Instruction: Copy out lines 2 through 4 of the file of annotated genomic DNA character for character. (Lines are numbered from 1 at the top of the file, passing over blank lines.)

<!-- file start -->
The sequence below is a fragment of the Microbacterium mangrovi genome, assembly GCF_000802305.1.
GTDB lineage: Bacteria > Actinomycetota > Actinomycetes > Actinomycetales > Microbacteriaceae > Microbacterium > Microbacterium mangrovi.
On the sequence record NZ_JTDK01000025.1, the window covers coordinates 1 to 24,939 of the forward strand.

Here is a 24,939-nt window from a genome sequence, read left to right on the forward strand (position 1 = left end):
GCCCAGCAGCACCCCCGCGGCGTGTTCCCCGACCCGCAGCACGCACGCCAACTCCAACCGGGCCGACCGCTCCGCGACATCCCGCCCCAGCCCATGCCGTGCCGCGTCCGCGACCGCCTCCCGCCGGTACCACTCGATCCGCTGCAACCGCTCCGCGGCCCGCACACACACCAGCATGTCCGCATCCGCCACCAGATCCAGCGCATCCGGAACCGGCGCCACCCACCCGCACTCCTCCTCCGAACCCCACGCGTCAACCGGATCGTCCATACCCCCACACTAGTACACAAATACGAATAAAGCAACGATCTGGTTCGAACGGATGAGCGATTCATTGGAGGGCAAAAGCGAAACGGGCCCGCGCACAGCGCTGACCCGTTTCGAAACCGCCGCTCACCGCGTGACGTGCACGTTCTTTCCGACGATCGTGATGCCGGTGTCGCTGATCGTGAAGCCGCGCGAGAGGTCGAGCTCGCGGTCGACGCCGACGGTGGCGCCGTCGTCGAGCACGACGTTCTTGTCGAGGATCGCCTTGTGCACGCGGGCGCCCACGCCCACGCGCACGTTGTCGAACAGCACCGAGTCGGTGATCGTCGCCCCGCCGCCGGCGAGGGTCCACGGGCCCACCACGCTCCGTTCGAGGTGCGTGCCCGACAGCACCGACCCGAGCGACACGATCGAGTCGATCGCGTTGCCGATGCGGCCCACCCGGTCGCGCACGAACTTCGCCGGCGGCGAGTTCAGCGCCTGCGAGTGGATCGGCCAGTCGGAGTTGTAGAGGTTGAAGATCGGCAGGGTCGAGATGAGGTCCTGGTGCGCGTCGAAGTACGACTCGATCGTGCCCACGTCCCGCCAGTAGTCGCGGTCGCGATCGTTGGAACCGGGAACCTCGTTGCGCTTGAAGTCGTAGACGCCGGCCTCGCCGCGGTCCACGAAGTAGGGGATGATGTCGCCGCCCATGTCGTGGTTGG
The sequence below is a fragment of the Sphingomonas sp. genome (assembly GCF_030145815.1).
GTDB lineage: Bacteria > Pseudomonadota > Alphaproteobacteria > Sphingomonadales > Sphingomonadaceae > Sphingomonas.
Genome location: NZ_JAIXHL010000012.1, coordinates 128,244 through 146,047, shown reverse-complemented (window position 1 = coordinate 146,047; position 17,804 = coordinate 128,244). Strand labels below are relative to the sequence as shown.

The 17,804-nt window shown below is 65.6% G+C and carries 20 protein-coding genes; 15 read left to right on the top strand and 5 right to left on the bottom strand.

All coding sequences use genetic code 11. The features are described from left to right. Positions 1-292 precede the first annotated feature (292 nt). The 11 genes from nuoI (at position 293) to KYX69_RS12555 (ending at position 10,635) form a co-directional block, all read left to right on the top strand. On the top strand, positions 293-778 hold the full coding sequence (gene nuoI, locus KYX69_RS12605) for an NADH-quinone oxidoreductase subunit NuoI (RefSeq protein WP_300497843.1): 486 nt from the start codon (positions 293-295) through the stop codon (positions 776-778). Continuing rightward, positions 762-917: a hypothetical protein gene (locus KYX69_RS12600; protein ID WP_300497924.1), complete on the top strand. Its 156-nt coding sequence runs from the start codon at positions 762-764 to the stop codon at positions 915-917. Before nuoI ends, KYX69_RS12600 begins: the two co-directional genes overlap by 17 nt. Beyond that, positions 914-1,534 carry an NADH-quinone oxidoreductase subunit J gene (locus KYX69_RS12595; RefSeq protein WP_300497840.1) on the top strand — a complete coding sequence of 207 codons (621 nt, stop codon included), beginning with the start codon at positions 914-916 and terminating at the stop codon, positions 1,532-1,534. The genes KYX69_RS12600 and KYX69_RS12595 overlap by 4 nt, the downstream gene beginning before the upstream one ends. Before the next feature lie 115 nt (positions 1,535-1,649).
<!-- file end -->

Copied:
GTDB lineage: Bacteria > Actinomycetota > Actinomycetes > Actinomycetales > Microbacteriaceae > Microbacterium > Microbacterium mangrovi.
On the sequence record NZ_JTDK01000025.1, the window covers coordinates 1 to 24,939 of the forward strand.

Here is a 24,939-nt window from a genome sequence, read left to right on the forward strand (position 1 = left end):